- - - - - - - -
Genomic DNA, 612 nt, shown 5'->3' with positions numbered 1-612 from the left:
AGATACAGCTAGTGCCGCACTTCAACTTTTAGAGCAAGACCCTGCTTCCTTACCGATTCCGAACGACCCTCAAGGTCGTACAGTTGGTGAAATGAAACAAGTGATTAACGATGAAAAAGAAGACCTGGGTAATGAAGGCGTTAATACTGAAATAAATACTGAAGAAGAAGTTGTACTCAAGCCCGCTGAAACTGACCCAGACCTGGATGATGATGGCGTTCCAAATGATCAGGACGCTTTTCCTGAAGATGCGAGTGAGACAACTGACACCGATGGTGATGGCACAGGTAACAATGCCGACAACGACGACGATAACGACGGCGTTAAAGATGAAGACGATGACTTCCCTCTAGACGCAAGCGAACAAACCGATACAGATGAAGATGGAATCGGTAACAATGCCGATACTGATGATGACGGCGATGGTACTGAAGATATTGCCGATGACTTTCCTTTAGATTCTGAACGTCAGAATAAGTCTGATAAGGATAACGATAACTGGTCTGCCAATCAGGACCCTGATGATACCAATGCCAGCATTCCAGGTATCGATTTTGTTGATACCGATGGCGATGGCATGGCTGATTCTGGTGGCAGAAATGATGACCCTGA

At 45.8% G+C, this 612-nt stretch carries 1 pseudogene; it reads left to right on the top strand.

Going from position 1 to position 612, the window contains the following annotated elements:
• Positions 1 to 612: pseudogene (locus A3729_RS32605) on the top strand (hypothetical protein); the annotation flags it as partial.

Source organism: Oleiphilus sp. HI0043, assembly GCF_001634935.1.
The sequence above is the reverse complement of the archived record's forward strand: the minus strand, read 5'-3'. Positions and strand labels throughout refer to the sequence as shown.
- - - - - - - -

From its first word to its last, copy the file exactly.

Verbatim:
Genomic DNA, 612 nt, shown 5'->3' with positions numbered 1-612 from the left:
AGATACAGCTAGTGCCGCACTTCAACTTTTAGAGCAAGACCCTGCTTCCTTACCGATTCCGAACGACCCTCAAGGTCGTACAGTTGGTGAAATGAAACAAGTGATTAACGATGAAAAAGAAGACCTGGGTAATGAAGGCGTTAATACTGAAATAAATACTGAAGAAGAAGTTGTACTCAAGCCCGCTGAAACTGACCCAGACCTGGATGATGATGGCGTTCCAAATGATCAGGACGCTTTTCCTGAAGATGCGAGTGAGACAACTGACACCGATGGTGATGGCACAGGTAACAATGCCGACAACGACGACGATAACGACGGCGTTAAAGATGAAGACGATGACTTCCCTCTAGACGCAAGCGAACAAACCGATACAGATGAAGATGGAATCGGTAACAATGCCGATACTGATGATGACGGCGATGGTACTGAAGATATTGCCGATGACTTTCCTTTAGATTCTGAACGTCAGAATAAGTCTGATAAGGATAACGATAACTGGTCTGCCAATCAGGACCCTGATGATACCAATGCCAGCATTCCAGGTATCGATTTTGTTGATACCGATGGCGATGGCATGGCTGATTCTGGTGGCAGAAATGATGACCCTGA

At 45.8% G+C, this 612-nt stretch carries 1 pseudogene; it reads left to right on the top strand.

Going from position 1 to position 612, the window contains the following annotated elements:
• Positions 1 to 612: pseudogene (locus A3729_RS32605) on the top strand (hypothetical protein); the annotation flags it as partial.

Source organism: Oleiphilus sp. HI0043, assembly GCF_001634935.1.
The sequence above is the reverse complement of the archived record's forward strand: the minus strand, read 5'-3'. Positions and strand labels throughout refer to the sequence as shown.